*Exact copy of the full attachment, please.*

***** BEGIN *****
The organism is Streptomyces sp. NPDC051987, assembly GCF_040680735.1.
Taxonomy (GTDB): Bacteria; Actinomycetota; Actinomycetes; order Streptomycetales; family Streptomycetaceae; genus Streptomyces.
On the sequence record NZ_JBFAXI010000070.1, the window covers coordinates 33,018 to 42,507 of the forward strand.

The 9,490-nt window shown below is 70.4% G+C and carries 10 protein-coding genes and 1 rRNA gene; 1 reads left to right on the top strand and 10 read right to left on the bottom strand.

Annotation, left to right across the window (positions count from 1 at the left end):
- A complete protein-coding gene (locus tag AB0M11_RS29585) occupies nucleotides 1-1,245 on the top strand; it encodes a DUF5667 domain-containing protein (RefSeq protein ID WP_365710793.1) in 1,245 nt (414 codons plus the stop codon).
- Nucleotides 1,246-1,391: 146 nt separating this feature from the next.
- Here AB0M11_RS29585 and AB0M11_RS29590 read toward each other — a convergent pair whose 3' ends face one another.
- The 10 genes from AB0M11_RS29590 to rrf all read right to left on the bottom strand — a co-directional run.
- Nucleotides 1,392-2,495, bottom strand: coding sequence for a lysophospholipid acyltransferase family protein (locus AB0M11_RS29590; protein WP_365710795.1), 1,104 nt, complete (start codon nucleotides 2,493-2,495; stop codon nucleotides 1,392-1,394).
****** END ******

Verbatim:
The organism is Streptomyces sp. NPDC051987, assembly GCF_040680735.1.
Taxonomy (GTDB): Bacteria; Actinomycetota; Actinomycetes; order Streptomycetales; family Streptomycetaceae; genus Streptomyces.
On the sequence record NZ_JBFAXI010000070.1, the window covers coordinates 33,018 to 42,507 of the forward strand.

The 9,490-nt window shown below is 70.4% G+C and carries 10 protein-coding genes and 1 rRNA gene; 1 reads left to right on the top strand and 10 read right to left on the bottom strand.

Annotation, left to right across the window (positions count from 1 at the left end):
- A complete protein-coding gene (locus tag AB0M11_RS29585) occupies nucleotides 1-1,245 on the top strand; it encodes a DUF5667 domain-containing protein (RefSeq protein ID WP_365710793.1) in 1,245 nt (414 codons plus the stop codon).
- Nucleotides 1,246-1,391: 146 nt separating this feature from the next.
- Here AB0M11_RS29585 and AB0M11_RS29590 read toward each other — a convergent pair whose 3' ends face one another.
- The 10 genes from AB0M11_RS29590 to rrf all read right to left on the bottom strand — a co-directional run.
- Nucleotides 1,392-2,495, bottom strand: coding sequence for a lysophospholipid acyltransferase family protein (locus AB0M11_RS29590; protein WP_365710795.1), 1,104 nt, complete (start codon nucleotides 2,493-2,495; stop codon nucleotides 1,392-1,394).